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Digital Public Library of America

Digital Public Library of America | Online and Blended Learning in K-12+ | Scoop.it

Developers make apps that use the library’s data in many different ways


The vision of a national digital library has been circulating among librarians, scholars, educators, and private industry representatives since the early 1990s. Efforts led by a range of organizations, including the Library of Congress, HathiTrust, and the Internet Archive, have successfully built resources that provide books, images, historic records, and audiovisual materials to anyone with Internet access. Many universities, public libraries, and other public-spirited organizations have digitized materials, but these digital collections often exist in silos. The DPLA brings these different viewpoints, experiences, and collections together in a single platform and portal, providing open and coherent access to our society’s digitized cultural heritage. The DPLA planning process began in October 2010 at a meeting in Cambridge, MA. During this meeting, 40 leaders from libraries, foundations, academia, and technology projects agreed to work together to create “an open, distributed network of comprehensive online resources that would draw on the nation’s living heritage from libraries, universities, archives, and museums in order to educate, inform, and empower everyone in current and future ­generations.” In December 2010, the Berkman Center for Internet & Society at Harvard University, generously supported by the Alfred P. Sloan Foundation, convened leading experts in libraries, technology, law, and education to begin work on this ambitious project. A two-year process of intense grassroots community organization, beginning in October 2011 and hosted at the Berkman Center, brought together hundreds of public and research librarians, innovators, digital humanists, and other volunteers—organized into six workstreams and led by a distinguished Steering Committee—helped to scope, design, and construct the DPLA. The DPLA is led now by Executive Director Dan Cohen and guided by a Board of Directors comprised of leading public and research librarians, technologists, intellectual property scholars, and business experts from around the country. Based in Boston in the historic Boston Public Library, DPLA has grown from an initial staff of four to nearly ten, including an in-house technical team. To read more about the DPLA team, visit our our staff page.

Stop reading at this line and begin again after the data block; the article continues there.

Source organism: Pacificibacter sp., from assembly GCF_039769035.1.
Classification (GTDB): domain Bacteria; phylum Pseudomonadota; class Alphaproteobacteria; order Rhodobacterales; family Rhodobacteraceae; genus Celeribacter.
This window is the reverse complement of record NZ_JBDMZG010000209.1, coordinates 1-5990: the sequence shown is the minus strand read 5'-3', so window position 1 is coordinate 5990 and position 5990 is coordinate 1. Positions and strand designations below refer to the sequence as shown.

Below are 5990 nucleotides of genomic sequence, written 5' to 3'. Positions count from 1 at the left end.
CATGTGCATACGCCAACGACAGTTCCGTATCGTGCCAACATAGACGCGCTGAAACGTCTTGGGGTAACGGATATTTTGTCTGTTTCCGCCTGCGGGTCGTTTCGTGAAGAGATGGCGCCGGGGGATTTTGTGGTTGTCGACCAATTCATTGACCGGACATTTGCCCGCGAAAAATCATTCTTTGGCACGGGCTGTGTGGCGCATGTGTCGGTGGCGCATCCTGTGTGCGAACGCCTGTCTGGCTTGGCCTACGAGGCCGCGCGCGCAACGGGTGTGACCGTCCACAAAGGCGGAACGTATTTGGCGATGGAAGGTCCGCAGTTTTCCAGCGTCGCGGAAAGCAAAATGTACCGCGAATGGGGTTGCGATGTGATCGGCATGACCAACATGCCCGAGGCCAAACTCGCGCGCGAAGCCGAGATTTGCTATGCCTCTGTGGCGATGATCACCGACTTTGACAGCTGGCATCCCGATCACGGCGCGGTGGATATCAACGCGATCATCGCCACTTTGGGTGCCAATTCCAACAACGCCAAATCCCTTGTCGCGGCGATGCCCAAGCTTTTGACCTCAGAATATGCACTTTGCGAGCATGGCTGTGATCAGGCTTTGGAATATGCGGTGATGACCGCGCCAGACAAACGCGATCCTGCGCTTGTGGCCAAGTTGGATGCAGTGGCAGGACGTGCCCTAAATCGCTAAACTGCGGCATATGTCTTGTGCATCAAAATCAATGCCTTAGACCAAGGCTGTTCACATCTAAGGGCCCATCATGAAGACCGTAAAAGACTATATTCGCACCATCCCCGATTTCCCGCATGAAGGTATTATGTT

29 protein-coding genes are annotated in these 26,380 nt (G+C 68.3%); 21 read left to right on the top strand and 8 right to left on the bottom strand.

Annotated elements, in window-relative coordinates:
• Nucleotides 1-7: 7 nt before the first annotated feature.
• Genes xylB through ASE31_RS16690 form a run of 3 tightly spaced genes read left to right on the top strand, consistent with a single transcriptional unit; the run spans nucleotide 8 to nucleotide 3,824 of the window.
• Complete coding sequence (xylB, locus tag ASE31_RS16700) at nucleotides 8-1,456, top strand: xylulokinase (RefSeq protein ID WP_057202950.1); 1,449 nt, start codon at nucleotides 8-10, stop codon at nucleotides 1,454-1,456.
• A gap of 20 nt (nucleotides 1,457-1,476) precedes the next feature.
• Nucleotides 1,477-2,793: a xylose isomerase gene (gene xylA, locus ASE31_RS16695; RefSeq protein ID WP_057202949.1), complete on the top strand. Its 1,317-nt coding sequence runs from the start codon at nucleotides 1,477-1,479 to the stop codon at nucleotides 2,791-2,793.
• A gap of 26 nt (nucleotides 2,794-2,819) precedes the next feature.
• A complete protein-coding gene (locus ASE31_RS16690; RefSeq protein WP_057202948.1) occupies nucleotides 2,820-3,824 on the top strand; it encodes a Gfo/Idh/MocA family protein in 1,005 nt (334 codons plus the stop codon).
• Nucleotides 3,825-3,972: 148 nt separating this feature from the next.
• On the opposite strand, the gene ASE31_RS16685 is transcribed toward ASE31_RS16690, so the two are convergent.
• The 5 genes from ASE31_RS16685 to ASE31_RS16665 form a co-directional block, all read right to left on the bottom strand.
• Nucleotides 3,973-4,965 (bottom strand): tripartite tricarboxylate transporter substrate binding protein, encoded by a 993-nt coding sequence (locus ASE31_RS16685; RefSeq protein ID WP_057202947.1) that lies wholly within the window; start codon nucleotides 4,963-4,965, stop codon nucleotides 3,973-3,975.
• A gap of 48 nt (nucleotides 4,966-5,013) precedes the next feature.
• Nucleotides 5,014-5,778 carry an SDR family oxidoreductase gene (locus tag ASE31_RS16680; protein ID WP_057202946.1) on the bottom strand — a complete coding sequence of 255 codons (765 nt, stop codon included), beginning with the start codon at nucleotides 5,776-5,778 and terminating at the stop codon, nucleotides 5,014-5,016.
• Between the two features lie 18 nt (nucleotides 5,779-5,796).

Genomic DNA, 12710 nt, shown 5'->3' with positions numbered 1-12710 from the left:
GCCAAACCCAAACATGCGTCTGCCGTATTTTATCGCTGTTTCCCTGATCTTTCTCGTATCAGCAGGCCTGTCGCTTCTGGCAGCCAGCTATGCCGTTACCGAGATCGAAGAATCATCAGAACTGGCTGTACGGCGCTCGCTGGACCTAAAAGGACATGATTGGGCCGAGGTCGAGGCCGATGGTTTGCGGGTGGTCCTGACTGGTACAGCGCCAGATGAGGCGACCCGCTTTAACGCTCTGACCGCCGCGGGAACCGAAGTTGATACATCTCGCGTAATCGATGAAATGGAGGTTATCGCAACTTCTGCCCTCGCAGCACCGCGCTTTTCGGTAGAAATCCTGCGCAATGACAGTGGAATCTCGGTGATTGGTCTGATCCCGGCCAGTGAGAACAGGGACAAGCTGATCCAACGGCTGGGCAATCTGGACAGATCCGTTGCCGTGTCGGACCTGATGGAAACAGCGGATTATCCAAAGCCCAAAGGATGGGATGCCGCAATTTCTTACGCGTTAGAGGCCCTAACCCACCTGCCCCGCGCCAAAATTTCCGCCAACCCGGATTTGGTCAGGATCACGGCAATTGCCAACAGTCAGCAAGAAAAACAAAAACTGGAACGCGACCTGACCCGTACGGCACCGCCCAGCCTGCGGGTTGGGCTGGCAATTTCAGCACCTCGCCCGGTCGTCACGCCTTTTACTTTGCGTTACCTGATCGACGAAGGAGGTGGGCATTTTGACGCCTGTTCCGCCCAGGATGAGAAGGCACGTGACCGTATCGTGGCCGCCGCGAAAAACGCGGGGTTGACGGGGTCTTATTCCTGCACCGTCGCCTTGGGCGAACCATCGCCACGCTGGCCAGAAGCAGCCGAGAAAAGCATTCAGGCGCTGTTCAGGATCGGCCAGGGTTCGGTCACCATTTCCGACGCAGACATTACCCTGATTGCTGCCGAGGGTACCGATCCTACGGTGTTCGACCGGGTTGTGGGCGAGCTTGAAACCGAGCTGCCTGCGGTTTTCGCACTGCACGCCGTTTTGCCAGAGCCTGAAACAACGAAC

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Questions for the Effective & Efficient Educator

Questions for the Effective & Efficient Educator | Online and Blended Learning in K-12+ | Scoop.it
1. Do you say “my” class or “our” class?

2. Do you utter, “It is so very good to see you,” while your tone and body posture scream, “I can’t wait to go home”?

3. If students were to construct a statue in your honor, would it portray you seated at your desk, or would the artistic task be impossible to complete due to your lack of stillness that originates from an incessant energy and an undeniable passion for teaching?

4. If a movie were being made about your teaching practices and your classes, what actor/actress would play your role? What’s the title? Would any tickets be sold?

5. Do you remember to snack and hydrate throughout the day so your blood-sugar levels do not fluctuate and cause your students to wonder what alien stole your body?

6. Do you slow down, pause for reflection, and focus on the important details, or is the speed of your teaching practices creating a collision?

7. Do you multi-task while speaking with students, or do you pause your present activity, make eye contact, and engage in a meaningful conversation that leads to collective inspiration and understanding?

8. Could your “supplies needed” list easily be used for a 1960’s classroom, or does it appear you are preparing for students like Adora Svitak, Thomas Suarez, Jack Andraka, Richard Turere, or any other brilliant students? Click here (and here) to see examples of two 21st Century lists.

9. Is humor a mainstay in your classes?
Gordon Dahlby's insight:
Published August 2014
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7 Qualities That Promote Teacher Leadership in Schools

7 Qualities That Promote Teacher Leadership in Schools | Online and Blended Learning in K-12+ | Scoop.it